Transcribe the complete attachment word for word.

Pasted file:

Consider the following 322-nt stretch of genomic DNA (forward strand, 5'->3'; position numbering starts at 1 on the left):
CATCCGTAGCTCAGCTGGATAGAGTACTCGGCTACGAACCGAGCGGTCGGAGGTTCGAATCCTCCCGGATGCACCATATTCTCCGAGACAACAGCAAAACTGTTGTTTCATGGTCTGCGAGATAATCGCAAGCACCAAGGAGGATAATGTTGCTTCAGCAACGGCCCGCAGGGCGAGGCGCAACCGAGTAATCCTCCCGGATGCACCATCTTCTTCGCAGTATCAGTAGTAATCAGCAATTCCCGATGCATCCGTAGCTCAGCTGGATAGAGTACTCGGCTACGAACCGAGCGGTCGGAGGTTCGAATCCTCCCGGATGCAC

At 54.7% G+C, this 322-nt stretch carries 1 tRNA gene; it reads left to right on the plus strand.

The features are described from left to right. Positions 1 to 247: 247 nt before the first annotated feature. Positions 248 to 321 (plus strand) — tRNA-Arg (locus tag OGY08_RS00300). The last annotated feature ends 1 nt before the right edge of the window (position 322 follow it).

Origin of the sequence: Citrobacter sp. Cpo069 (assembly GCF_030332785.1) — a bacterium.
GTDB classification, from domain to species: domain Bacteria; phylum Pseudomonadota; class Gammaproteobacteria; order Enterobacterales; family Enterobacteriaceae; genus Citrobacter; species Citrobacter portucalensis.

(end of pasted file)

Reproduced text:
Consider the following 322-nt stretch of genomic DNA (forward strand, 5'->3'; position numbering starts at 1 on the left):
CATCCGTAGCTCAGCTGGATAGAGTACTCGGCTACGAACCGAGCGGTCGGAGGTTCGAATCCTCCCGGATGCACCATATTCTCCGAGACAACAGCAAAACTGTTGTTTCATGGTCTGCGAGATAATCGCAAGCACCAAGGAGGATAATGTTGCTTCAGCAACGGCCCGCAGGGCGAGGCGCAACCGAGTAATCCTCCCGGATGCACCATCTTCTTCGCAGTATCAGTAGTAATCAGCAATTCCCGATGCATCCGTAGCTCAGCTGGATAGAGTACTCGGCTACGAACCGAGCGGTCGGAGGTTCGAATCCTCCCGGATGCAC

At 54.7% G+C, this 322-nt stretch carries 1 tRNA gene; it reads left to right on the plus strand.

The features are described from left to right. Positions 1 to 247: 247 nt before the first annotated feature. Positions 248 to 321 (plus strand) — tRNA-Arg (locus tag OGY08_RS00300). The last annotated feature ends 1 nt before the right edge of the window (position 322 follow it).

Origin of the sequence: Citrobacter sp. Cpo069 (assembly GCF_030332785.1) — a bacterium.
GTDB classification, from domain to species: domain Bacteria; phylum Pseudomonadota; class Gammaproteobacteria; order Enterobacterales; family Enterobacteriaceae; genus Citrobacter; species Citrobacter portucalensis.